Breastfeeding and Pumping - 5 Tips for a Little Freedom
Now that you have decided to breastfeed your baby, you may have a few questions about pumping. After all, there is a first time for everything, and pumping, although a relatively uncomplicated process, may initially be frustrating. There are some good reasons for doing it, however. For moms preparing to return to the work force, it gives them the chance to continue supplying their little one with nature's milk. Even a stay-at-home mom will appreciate a little flexibility in their lives. Preparing bottles of breast milk in advance of a commitment or a leisure activity away from the baby offers enough freedom to make the process worthwhile.
There is no doubt that breastfeeding requires a commitment. Being willing to feed your baby on demand. Sleep when your baby sleeps if at all possible, and eat a healthy diet are just a few habits that you will need to adopt. Buying a breast pump might also be on your list of things to do. If you haven't purchased one yet, the La Leche League offers great advice on possible best choices. When you are ready to begin, here are a few things to remember.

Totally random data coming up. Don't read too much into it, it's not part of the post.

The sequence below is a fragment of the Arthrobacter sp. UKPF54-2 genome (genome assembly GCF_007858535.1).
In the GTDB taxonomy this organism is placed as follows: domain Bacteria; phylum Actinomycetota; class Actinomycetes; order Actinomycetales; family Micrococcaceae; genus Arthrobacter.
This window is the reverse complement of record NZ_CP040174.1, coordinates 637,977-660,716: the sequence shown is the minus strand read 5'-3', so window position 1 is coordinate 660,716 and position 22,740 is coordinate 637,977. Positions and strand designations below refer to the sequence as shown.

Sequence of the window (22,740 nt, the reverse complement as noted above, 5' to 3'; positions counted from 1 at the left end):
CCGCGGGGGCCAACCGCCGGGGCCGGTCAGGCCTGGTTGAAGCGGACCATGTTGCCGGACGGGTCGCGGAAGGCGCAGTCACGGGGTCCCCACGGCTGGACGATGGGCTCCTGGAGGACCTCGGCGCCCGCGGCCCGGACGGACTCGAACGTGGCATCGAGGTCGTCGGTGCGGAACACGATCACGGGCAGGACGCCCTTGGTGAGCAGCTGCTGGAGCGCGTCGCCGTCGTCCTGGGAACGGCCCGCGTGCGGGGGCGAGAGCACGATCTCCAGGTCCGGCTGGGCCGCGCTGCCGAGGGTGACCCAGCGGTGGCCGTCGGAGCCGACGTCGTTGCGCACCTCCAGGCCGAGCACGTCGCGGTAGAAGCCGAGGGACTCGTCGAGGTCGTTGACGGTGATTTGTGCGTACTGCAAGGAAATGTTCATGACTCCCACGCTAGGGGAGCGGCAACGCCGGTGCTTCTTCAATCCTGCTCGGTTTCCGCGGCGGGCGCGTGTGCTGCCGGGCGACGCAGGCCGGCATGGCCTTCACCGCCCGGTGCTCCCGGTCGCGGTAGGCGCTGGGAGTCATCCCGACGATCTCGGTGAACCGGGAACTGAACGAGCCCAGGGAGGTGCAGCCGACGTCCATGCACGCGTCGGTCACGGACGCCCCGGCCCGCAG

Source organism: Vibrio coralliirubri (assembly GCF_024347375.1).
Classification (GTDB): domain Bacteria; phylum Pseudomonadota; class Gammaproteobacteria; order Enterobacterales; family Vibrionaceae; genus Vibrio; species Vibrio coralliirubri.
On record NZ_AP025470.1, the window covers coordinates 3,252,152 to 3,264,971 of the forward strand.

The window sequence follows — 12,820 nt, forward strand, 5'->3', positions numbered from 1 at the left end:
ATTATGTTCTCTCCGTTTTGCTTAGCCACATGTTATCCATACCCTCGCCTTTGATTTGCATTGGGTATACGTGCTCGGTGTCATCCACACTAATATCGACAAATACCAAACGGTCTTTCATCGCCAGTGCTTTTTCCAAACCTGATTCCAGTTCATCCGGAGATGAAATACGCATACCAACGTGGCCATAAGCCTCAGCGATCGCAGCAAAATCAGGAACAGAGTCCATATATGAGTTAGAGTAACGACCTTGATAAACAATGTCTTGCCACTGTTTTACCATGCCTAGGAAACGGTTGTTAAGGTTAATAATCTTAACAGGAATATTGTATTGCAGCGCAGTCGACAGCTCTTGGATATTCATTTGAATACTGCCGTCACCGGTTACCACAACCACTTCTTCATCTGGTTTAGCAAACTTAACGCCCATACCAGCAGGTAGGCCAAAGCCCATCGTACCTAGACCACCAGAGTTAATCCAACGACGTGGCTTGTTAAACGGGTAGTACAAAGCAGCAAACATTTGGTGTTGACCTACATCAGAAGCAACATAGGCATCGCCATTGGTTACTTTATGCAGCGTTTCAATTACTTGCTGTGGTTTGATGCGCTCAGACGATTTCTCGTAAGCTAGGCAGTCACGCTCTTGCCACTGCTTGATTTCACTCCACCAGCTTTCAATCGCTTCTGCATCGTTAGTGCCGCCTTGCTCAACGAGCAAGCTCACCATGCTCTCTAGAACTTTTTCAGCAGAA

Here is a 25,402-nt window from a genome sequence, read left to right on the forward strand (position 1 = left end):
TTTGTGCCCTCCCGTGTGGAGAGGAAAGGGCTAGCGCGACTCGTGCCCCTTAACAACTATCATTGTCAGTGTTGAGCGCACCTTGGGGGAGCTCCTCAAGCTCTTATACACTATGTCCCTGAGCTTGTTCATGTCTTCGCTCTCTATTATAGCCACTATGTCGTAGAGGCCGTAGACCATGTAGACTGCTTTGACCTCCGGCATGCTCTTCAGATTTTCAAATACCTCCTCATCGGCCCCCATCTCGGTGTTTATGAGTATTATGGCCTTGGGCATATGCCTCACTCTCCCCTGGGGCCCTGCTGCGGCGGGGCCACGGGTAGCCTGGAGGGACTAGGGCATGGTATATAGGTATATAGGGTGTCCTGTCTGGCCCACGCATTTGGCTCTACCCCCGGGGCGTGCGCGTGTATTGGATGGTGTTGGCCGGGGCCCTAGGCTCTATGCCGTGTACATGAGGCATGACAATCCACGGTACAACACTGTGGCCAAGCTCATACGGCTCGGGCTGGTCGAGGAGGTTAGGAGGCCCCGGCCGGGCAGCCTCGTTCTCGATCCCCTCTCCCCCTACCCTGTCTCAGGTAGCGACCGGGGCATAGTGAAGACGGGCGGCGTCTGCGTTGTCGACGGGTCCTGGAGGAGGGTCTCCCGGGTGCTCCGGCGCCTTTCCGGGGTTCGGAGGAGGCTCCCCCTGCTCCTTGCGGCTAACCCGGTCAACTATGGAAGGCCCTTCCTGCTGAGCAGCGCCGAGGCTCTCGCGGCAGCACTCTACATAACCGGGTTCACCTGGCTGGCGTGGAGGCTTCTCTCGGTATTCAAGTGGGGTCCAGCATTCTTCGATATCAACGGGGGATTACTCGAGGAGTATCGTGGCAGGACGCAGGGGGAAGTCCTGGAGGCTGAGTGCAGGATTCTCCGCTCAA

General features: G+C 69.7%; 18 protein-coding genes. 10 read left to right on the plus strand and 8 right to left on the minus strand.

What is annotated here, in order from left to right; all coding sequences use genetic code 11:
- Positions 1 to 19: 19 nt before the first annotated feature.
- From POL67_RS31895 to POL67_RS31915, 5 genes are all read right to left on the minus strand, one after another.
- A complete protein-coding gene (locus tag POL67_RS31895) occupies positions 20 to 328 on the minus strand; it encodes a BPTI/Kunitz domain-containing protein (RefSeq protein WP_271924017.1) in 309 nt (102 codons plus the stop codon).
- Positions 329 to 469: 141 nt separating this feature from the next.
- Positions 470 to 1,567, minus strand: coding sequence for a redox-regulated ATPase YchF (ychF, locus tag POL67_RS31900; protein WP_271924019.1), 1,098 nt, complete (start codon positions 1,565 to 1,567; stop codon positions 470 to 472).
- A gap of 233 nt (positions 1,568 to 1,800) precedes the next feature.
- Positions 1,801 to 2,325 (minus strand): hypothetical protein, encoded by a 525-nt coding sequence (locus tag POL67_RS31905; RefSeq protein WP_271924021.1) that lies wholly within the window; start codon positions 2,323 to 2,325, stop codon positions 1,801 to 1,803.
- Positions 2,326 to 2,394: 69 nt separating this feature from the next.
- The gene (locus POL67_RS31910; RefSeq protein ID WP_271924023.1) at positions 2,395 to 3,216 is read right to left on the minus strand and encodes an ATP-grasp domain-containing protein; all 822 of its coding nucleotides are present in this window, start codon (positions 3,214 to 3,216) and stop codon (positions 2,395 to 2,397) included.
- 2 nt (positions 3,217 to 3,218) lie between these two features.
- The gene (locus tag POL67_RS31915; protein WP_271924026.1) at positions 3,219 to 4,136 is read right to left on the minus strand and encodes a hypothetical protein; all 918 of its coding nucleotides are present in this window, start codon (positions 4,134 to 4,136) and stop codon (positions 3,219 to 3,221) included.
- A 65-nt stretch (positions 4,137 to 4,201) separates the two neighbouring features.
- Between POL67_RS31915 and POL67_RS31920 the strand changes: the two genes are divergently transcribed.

- Avoid stressing out. The more you can prepare yourself for pumping by relaxing and getting into the right frame of mind, the easier it will be to produce the milk needed. Find a quiet spot where you won't be interrupted. Don't feel like you need to rush. If you are pumping at the workplace, establish in advance a place to accommodate your needs.
- Pump often. Since breast milk production really is dependent on how often you feed a baby, pumping makes it possible to keep the flow going in order to fill future demands. - Stockpile milk if at all possible. Having it handy when needed makes things a lot easier for mother and baby. How much? Fifty to one hundred ounces is not unreasonable, especially for working moms. Continue to add to the stash as you use what is available. Breast milk can be easily frozen in plastic storage bags and laid flat in the freezer.
- Massage your breasts toward the nipple which helps to squeeze milk out. Or, try pumping for 10 minutes, taking a break, and pumping again for 10 minutes. This may encourage a second let down of milk. Sometimes, gradually increasing the length of time that you pump makes a difference.
- If you find that you get distracted by family or work noises, minimize the disturbances by listening to music on headphones.
It may take a few tries, but eventually pumping will get easier. Like anything new in life, practice makes perfect. The freedom that pumping affords a mother who is committed to breastfeeding is priceless.
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